Indian music and film take centre stage at autumn concert season
The University of Sheffield’s ever-popular concert season returns from (20 September – 13 December 2012), kicking off with a spectacular series of Indian music and films in collaboration with the Showroom Cinema.
The Indian Music and Film Festival brings some of India and the UK’s most respected musicians to Sheffield to give insight into the origin of Indian classical music, its varying styles and traditions and its place in Indian culture and society.
Highlights include a concert of Urdu poetry and song by renowned vocalist Shaheen Khan and a concert on Tuesday 02 October exploring Indian percussion and stylistic form, in partnership with the London Darbar Festival – the biggest festival of Indian classical music outside of India. Bernhard Schimpelsberger (drums and cajón) Gurdain Rayatt (tabla) Pirashanna Thevarajah (mridangham) Prattyush Banerjee (sarod), musicians who have performed alongside Ravi Shankar, Nitin Sawhney, Anoushka Shankar, and Bickram Ghosh, to name a few, will take audiences on a journey of sounds from North and South Indian percussive schools, joining with modern beats to push the boundaries of tradition.
The Showroom Cinema screen two films as part of the festival – Manganiars on Thursday 20 September, a documentary about the traditional musicians and storytellers of Rajasthan, and Jai Bhim Comrade on Saturday 22 September. Fourteen years in the making, Jai Bhim Comrade is a complex musical documentary about India’s Caste System and the plight of the Dalit caste, set in Mumbai. This series of events is supported by the Sheffield Town Trust.
In association with Off the Shelf, the concert series will then turn attention to Hanns Eisler, one of the most fascinating composers of the 20th century. An enormously versatile composer, Eisler encompassed many different genres ranging from chamber works, political songs and choruses to full symphonic works and film scores. A man of strong convictions, Eisler dedicated his life to fighting political and social repression. When Hitler came to power in 1933, the Nazis’ antagonism towards the left and subsequent arrests of leftist artists caused Eisler to begin a period of exile lasting almost fifteen years, in Vienna, London, Paris, Copenhagen, New York, Mexico City and Hollywood.
On Tuesday 09 October internationally acclaimed baritone Christopher Maltman will perform Eisler’s Hollywood Songbook. Composed between 1942 and 1943 ‘Das Hollywooder Liederbuch’ is a powerful musical diary of Eisler’s experience of exile and his anxiety towards war-torn Europe. Based on poems by Brecht, Goethe, Shakespeare, Mörike and Hölderlin the work is in a mixture of styles including romantic, twelve-tone and blues, and established Eisler's reputation as one of the great masters of German lieder.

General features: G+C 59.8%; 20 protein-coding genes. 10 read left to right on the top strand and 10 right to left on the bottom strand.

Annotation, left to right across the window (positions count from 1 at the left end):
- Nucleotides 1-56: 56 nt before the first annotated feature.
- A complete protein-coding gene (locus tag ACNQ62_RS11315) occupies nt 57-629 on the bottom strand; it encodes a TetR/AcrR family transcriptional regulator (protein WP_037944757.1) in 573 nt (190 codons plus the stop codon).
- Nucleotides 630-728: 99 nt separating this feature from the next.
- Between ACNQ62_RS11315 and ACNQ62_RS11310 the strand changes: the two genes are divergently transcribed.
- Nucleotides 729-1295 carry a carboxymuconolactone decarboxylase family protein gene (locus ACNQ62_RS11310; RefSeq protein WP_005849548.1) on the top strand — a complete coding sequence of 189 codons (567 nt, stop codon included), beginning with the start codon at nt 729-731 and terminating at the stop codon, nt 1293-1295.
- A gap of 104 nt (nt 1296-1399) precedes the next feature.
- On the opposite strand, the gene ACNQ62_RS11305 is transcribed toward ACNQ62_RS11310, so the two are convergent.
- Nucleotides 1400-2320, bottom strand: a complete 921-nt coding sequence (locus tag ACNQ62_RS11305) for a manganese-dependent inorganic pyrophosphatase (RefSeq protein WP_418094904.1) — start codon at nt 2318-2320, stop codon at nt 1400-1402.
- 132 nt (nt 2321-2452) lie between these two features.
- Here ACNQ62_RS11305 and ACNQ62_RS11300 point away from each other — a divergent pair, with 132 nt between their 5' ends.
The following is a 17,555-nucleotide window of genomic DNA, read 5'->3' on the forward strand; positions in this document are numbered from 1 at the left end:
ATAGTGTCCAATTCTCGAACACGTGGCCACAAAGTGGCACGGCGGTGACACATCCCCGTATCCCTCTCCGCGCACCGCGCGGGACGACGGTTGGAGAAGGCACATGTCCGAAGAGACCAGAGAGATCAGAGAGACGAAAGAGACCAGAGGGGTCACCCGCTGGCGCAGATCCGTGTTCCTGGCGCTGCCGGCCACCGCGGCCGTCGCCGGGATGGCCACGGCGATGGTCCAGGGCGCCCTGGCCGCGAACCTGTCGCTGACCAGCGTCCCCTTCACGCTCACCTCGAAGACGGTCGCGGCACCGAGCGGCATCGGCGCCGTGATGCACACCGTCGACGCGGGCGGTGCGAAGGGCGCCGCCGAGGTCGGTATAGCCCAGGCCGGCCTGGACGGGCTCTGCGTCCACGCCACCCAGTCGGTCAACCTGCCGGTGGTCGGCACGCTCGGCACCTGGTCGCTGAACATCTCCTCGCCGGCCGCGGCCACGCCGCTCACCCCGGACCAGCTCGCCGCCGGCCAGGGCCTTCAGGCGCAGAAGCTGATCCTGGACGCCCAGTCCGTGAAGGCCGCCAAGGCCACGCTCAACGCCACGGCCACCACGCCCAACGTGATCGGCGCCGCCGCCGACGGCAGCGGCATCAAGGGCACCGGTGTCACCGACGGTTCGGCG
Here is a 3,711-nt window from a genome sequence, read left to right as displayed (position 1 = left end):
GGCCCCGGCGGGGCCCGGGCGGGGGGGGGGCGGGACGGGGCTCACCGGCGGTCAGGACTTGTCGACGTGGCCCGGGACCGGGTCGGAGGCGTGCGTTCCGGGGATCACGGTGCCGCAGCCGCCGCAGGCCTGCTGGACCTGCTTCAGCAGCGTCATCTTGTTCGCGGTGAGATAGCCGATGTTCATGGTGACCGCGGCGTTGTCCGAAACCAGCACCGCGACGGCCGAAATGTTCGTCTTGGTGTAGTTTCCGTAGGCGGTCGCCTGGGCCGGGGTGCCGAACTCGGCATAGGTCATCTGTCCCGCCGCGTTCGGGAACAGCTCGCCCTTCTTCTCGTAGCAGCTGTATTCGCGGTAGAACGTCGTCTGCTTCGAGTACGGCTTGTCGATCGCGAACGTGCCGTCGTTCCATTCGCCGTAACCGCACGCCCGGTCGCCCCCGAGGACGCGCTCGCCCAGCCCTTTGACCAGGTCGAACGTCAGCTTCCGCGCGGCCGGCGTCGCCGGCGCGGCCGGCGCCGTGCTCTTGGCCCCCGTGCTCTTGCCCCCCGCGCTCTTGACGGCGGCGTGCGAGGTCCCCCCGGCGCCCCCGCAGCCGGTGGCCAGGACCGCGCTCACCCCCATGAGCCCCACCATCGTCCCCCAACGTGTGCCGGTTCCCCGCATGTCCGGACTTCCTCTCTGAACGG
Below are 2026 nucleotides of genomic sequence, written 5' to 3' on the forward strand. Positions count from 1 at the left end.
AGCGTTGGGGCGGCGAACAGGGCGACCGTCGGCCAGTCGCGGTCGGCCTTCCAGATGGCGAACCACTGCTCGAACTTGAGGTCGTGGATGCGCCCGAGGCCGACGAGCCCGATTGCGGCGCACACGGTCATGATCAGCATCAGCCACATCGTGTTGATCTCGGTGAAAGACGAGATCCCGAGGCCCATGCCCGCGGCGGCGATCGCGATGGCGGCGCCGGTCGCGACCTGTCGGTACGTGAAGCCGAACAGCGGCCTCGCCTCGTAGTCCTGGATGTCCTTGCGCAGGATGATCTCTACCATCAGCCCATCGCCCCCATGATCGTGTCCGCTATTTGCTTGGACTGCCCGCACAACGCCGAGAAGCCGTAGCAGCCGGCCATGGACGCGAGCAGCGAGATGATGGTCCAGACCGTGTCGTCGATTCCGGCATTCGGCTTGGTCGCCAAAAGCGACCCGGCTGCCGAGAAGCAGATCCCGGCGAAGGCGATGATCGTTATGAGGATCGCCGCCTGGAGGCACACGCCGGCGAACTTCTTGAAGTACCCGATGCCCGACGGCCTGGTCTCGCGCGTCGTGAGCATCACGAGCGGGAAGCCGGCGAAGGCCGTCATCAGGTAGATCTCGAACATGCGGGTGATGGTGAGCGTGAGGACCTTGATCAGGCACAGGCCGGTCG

Illustrated with images and original recordings of Eisler’s music, on Wednesday 17 October, actors Sabine Berendse and Paul Clements present a dramatic reconstruction of conversations Eisler had with author and theatre director Hans Bunge in 1958, which have only recently been translated into English for the first time. This dialogue provides an insight into Eisler's political ideas and his thoughts on the social significance of music, his opposition to Hitler, his close friendship with Bertolt Brecht, and the quality of artistic, political and intellectual life of 1950’s and 1960’s Germany.
On Sunday 14 October Hanns Eisler’s academy award nominated score features in Hangmen Also Die! at the Showroom Cinema, a wartime espionage film set in Czechoslovakia during the Nazi occupation.
Later on, the season celebrates the 150th anniversary of the birth of Debussy, one of the most influential composers of the late 19th and early 20th centuries. Debussy produced a remarkable body of work in almost every genre, adapting his distinctive compositional style and often straying from conventional norms in form, harmony and colour. The Primavera Ensemble will perform music by Debussy and other French Composers on Tuesday 23 October. As one of Britain’s finest ensembles, the flexible mixed ensemble Primavera has created an enviable reputation with accolades and reviews at international festivals across Britain and Europe, along with many appearances on London's South Bank and at Wigmore Hall.
The season concludes with a series of concerts examining links between Canadian and British composers. On Tuesday 30 October and Tuesday 03 December renowned pianist Philip Thomas will perform new premieres of Canadian and British compositions and deliver a pre concert talk on the project. Philip Thomas specializes in performing new and experimental music and has recently won the prestigious Royal Philharmonic Society Award for Chamber Music and Song, with his ensemble Apartment House.
In addition to concerts by visiting artists we also include student soloists, chamber ensembles, orchestras and choirs across our rush-hour, free lunchtime and gallery concerts.
Concerts Manager Stewart Campbell said: “I was submerged in a kaleidoscope of sights and sounds in a trip to India last summer and am thrilled a year later to feature an Indian music and film festival in the series. Including some of both India and the UK’s most respected Indian classical music, I hope the series of concerts, films and talks provide an introduction and insight into a wonderful, exciting and diverse artistic culture.”
The season is now on general sale, tickets can be purchased from Sheffield Arena Ticket Shop 0114 256 5567 or online www.sheffield.ac.uk/concerts or in person at University of Sheffield Students’ Union Box Office, Western Bank, Sheffield S10 2TN.
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